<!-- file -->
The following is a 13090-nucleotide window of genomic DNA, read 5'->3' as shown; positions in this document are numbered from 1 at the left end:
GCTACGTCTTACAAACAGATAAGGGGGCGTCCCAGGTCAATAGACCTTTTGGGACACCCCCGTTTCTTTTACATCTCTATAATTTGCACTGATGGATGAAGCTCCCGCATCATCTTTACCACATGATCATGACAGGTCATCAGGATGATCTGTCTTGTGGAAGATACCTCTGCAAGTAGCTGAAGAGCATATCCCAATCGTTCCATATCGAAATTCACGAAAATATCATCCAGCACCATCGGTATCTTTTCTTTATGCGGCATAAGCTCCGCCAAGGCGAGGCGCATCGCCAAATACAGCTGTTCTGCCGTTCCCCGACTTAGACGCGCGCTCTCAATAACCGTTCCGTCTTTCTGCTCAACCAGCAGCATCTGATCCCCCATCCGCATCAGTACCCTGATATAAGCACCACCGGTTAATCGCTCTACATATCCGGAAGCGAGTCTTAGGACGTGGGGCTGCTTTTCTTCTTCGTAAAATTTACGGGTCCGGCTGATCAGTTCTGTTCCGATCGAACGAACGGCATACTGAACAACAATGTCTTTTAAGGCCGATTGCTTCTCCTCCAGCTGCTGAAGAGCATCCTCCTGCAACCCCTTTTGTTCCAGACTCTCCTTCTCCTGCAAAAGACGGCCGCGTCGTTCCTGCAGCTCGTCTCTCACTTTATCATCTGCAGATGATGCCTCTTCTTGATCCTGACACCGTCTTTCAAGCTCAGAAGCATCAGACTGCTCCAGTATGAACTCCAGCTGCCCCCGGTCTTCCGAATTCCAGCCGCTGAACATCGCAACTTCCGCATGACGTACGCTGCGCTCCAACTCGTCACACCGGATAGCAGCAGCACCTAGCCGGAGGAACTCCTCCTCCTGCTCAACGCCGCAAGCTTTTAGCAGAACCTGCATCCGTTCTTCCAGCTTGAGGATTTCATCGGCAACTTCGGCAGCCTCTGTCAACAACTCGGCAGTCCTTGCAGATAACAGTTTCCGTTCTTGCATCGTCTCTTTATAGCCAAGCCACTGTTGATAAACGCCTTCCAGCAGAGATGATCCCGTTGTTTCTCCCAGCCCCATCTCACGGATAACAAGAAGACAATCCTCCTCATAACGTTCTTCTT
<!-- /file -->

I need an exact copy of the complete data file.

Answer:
The following is a 13090-nucleotide window of genomic DNA, read 5'->3' as shown; positions in this document are numbered from 1 at the left end:
GCTACGTCTTACAAACAGATAAGGGGGCGTCCCAGGTCAATAGACCTTTTGGGACACCCCCGTTTCTTTTACATCTCTATAATTTGCACTGATGGATGAAGCTCCCGCATCATCTTTACCACATGATCATGACAGGTCATCAGGATGATCTGTCTTGTGGAAGATACCTCTGCAAGTAGCTGAAGAGCATATCCCAATCGTTCCATATCGAAATTCACGAAAATATCATCCAGCACCATCGGTATCTTTTCTTTATGCGGCATAAGCTCCGCCAAGGCGAGGCGCATCGCCAAATACAGCTGTTCTGCCGTTCCCCGACTTAGACGCGCGCTCTCAATAACCGTTCCGTCTTTCTGCTCAACCAGCAGCATCTGATCCCCCATCCGCATCAGTACCCTGATATAAGCACCACCGGTTAATCGCTCTACATATCCGGAAGCGAGTCTTAGGACGTGGGGCTGCTTTTCTTCTTCGTAAAATTTACGGGTCCGGCTGATCAGTTCTGTTCCGATCGAACGAACGGCATACTGAACAACAATGTCTTTTAAGGCCGATTGCTTCTCCTCCAGCTGCTGAAGAGCATCCTCCTGCAACCCCTTTTGTTCCAGACTCTCCTTCTCCTGCAAAAGACGGCCGCGTCGTTCCTGCAGCTCGTCTCTCACTTTATCATCTGCAGATGATGCCTCTTCTTGATCCTGACACCGTCTTTCAAGCTCAGAAGCATCAGACTGCTCCAGTATGAACTCCAGCTGCCCCCGGTCTTCCGAATTCCAGCCGCTGAACATCGCAACTTCCGCATGACGTACGCTGCGCTCCAACTCGTCACACCGGATAGCAGCAGCACCTAGCCGGAGGAACTCCTCCTCCTGCTCAACGCCGCAAGCTTTTAGCAGAACCTGCATCCGTTCTTCCAGCTTGAGGATTTCATCGGCAACTTCGGCAGCCTCTGTCAACAACTCGGCAGTCCTTGCAGATAACAGTTTCCGTTCTTGCATCGTCTCTTTATAGCCAAGCCACTGTTGATAAACGCCTTCCAGCAGAGATGATCCCGTTGTTTCTCCCAGCCCCATCTCACGGATAACAAGAAGACAATCCTCCTCATAACGTTCTTCTT